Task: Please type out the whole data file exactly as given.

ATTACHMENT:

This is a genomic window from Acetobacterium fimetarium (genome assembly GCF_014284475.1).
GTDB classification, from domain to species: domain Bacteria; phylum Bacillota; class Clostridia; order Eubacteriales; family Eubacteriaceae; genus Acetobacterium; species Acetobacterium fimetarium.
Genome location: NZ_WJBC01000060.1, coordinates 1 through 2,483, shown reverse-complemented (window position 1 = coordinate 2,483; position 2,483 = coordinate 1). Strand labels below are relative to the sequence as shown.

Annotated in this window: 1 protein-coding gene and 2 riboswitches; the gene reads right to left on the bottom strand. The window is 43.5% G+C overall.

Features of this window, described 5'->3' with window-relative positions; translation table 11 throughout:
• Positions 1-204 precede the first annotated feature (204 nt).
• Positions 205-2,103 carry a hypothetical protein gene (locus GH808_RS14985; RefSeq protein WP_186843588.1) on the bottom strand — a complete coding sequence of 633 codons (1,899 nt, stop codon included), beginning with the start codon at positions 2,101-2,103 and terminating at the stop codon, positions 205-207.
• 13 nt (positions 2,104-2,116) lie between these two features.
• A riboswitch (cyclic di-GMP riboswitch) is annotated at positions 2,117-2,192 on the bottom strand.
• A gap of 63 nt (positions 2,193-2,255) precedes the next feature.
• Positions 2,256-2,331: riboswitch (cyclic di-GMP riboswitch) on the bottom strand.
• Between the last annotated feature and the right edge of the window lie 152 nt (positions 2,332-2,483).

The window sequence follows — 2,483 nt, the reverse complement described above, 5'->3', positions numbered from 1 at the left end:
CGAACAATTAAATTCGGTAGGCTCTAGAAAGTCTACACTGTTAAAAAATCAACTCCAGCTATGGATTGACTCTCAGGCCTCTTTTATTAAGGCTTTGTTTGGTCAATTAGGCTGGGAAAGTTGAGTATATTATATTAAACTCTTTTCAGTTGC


This is a genomic window from Acetobacterium fimetarium (genome assembly GCF_014284475.1).
GTDB classification, from domain to species: domain Bacteria; phylum Bacillota; class Clostridia; order Eubacteriales; family Eubacteriaceae; genus Acetobacterium; species Acetobacterium fimetarium.
Genome location: NZ_WJBC01000060.1, coordinates 1 through 2,483, shown reverse-complemented (window position 1 = coordinate 2,483; position 2,483 = coordinate 1). Strand labels below are relative to the sequence as shown.

Annotated in this window: 1 protein-coding gene and 2 riboswitches; the gene reads right to left on the bottom strand. The window is 43.5% G+C overall.

Features of this window, described 5'->3' with window-relative positions; translation table 11 throughout:
• Positions 1-204 precede the first annotated feature (204 nt).
• Positions 205-2,103 carry a hypothetical protein gene (locus GH808_RS14985; RefSeq protein WP_186843588.1) on the bottom strand — a complete coding sequence of 633 codons (1,899 nt, stop codon included), beginning with the start codon at positions 2,101-2,103 and terminating at the stop codon, positions 205-207.
• 13 nt (positions 2,104-2,116) lie between these two features.
• A riboswitch (cyclic di-GMP riboswitch) is annotated at positions 2,117-2,192 on the bottom strand.
• A gap of 63 nt (positions 2,193-2,255) precedes the next feature.
• Positions 2,256-2,331: riboswitch (cyclic di-GMP riboswitch) on the bottom strand.
• Between the last annotated feature and the right edge of the window lie 152 nt (positions 2,332-2,483).

The window sequence follows — 2,483 nt, the reverse complement described above, 5'->3', positions numbered from 1 at the left end:
CGAACAATTAAATTCGGTAGGCTCTAGAAAGTCTACACTGTTAAAAAATCAACTCCAGCTATGGATTGACTCTCAGGCCTCTTTTATTAAGGCTTTGTTTGGTCAATTAGGCTGGGAAAGTTGAGTATATTATATTAAACTCTTTTCAGTTGC